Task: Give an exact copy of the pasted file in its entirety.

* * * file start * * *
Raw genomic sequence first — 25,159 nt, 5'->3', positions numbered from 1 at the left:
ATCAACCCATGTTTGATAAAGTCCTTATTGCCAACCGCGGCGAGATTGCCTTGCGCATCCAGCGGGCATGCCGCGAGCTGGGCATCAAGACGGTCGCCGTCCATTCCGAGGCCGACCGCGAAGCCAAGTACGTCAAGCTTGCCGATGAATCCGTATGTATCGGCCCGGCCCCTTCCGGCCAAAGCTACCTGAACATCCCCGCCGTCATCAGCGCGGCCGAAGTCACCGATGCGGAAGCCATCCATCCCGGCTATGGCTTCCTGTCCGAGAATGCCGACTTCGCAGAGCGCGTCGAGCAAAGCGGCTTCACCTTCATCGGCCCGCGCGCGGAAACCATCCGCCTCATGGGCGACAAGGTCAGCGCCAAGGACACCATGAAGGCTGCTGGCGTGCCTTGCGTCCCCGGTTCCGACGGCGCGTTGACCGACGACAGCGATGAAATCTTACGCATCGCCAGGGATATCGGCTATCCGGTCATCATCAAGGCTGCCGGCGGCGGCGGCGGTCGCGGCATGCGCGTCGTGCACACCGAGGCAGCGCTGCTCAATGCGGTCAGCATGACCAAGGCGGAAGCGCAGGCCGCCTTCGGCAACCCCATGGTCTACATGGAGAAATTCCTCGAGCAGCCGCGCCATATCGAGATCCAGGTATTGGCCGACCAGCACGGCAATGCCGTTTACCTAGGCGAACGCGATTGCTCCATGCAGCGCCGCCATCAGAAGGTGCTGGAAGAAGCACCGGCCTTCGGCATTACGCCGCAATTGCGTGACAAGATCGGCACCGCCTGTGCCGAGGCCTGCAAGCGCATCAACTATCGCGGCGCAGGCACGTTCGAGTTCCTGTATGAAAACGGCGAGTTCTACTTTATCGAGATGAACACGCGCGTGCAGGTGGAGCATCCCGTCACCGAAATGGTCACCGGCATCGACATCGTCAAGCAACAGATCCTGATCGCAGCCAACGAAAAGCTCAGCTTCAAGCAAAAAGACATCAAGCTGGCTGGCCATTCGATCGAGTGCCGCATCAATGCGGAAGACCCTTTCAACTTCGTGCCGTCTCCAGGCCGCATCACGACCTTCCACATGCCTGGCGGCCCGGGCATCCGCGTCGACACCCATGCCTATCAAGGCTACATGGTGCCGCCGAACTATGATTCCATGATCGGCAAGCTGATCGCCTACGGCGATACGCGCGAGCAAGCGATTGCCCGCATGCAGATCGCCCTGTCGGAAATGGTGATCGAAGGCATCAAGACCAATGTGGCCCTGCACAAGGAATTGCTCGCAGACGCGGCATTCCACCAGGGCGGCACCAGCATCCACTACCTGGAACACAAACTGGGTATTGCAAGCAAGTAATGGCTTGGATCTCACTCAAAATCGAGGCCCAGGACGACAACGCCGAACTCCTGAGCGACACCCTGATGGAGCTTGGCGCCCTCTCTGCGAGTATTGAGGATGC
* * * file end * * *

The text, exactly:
Raw genomic sequence first — 25,159 nt, 5'->3', positions numbered from 1 at the left:
ATCAACCCATGTTTGATAAAGTCCTTATTGCCAACCGCGGCGAGATTGCCTTGCGCATCCAGCGGGCATGCCGCGAGCTGGGCATCAAGACGGTCGCCGTCCATTCCGAGGCCGACCGCGAAGCCAAGTACGTCAAGCTTGCCGATGAATCCGTATGTATCGGCCCGGCCCCTTCCGGCCAAAGCTACCTGAACATCCCCGCCGTCATCAGCGCGGCCGAAGTCACCGATGCGGAAGCCATCCATCCCGGCTATGGCTTCCTGTCCGAGAATGCCGACTTCGCAGAGCGCGTCGAGCAAAGCGGCTTCACCTTCATCGGCCCGCGCGCGGAAACCATCCGCCTCATGGGCGACAAGGTCAGCGCCAAGGACACCATGAAGGCTGCTGGCGTGCCTTGCGTCCCCGGTTCCGACGGCGCGTTGACCGACGACAGCGATGAAATCTTACGCATCGCCAGGGATATCGGCTATCCGGTCATCATCAAGGCTGCCGGCGGCGGCGGCGGTCGCGGCATGCGCGTCGTGCACACCGAGGCAGCGCTGCTCAATGCGGTCAGCATGACCAAGGCGGAAGCGCAGGCCGCCTTCGGCAACCCCATGGTCTACATGGAGAAATTCCTCGAGCAGCCGCGCCATATCGAGATCCAGGTATTGGCCGACCAGCACGGCAATGCCGTTTACCTAGGCGAACGCGATTGCTCCATGCAGCGCCGCCATCAGAAGGTGCTGGAAGAAGCACCGGCCTTCGGCATTACGCCGCAATTGCGTGACAAGATCGGCACCGCCTGTGCCGAGGCCTGCAAGCGCATCAACTATCGCGGCGCAGGCACGTTCGAGTTCCTGTATGAAAACGGCGAGTTCTACTTTATCGAGATGAACACGCGCGTGCAGGTGGAGCATCCCGTCACCGAAATGGTCACCGGCATCGACATCGTCAAGCAACAGATCCTGATCGCAGCCAACGAAAAGCTCAGCTTCAAGCAAAAAGACATCAAGCTGGCTGGCCATTCGATCGAGTGCCGCATCAATGCGGAAGACCCTTTCAACTTCGTGCCGTCTCCAGGCCGCATCACGACCTTCCACATGCCTGGCGGCCCGGGCATCCGCGTCGACACCCATGCCTATCAAGGCTACATGGTGCCGCCGAACTATGATTCCATGATCGGCAAGCTGATCGCCTACGGCGATACGCGCGAGCAAGCGATTGCCCGCATGCAGATCGCCCTGTCGGAAATGGTGATCGAAGGCATCAAGACCAATGTGGCCCTGCACAAGGAATTGCTCGCAGACGCGGCATTCCACCAGGGCGGCACCAGCATCCACTACCTGGAACACAAACTGGGTATTGCAAGCAAGTAATGGCTTGGATCTCACTCAAAATCGAGGCCCAGGACGACAACGCCGAACTCCTGAGCGACACCCTGATGGAGCTTGGCGCCCTCTCTGCGAGTATTGAGGATGC